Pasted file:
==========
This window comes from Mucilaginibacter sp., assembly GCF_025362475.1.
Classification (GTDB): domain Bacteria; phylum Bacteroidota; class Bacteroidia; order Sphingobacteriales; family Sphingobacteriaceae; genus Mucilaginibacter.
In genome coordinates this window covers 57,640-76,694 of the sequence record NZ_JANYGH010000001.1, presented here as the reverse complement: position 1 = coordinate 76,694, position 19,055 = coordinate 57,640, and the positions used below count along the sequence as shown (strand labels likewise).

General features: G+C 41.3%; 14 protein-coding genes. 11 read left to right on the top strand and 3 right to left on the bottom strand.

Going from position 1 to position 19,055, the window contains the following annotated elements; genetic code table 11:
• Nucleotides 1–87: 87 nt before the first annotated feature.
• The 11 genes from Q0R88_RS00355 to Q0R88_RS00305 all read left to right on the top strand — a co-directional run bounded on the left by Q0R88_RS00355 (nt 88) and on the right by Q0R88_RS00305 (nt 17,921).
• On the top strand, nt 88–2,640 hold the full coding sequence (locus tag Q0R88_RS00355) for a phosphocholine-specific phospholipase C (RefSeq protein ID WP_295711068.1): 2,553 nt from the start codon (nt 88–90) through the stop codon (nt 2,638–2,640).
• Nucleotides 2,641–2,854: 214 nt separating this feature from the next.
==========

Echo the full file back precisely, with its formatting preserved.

This window comes from Mucilaginibacter sp., assembly GCF_025362475.1.
Classification (GTDB): domain Bacteria; phylum Bacteroidota; class Bacteroidia; order Sphingobacteriales; family Sphingobacteriaceae; genus Mucilaginibacter.
In genome coordinates this window covers 57,640-76,694 of the sequence record NZ_JANYGH010000001.1, presented here as the reverse complement: position 1 = coordinate 76,694, position 19,055 = coordinate 57,640, and the positions used below count along the sequence as shown (strand labels likewise).

General features: G+C 41.3%; 14 protein-coding genes. 11 read left to right on the top strand and 3 right to left on the bottom strand.

Going from position 1 to position 19,055, the window contains the following annotated elements; genetic code table 11:
• Nucleotides 1–87: 87 nt before the first annotated feature.
• The 11 genes from Q0R88_RS00355 to Q0R88_RS00305 all read left to right on the top strand — a co-directional run bounded on the left by Q0R88_RS00355 (nt 88) and on the right by Q0R88_RS00305 (nt 17,921).
• On the top strand, nt 88–2,640 hold the full coding sequence (locus tag Q0R88_RS00355) for a phosphocholine-specific phospholipase C (RefSeq protein ID WP_295711068.1): 2,553 nt from the start codon (nt 88–90) through the stop codon (nt 2,638–2,640).
• Nucleotides 2,641–2,854: 214 nt separating this feature from the next.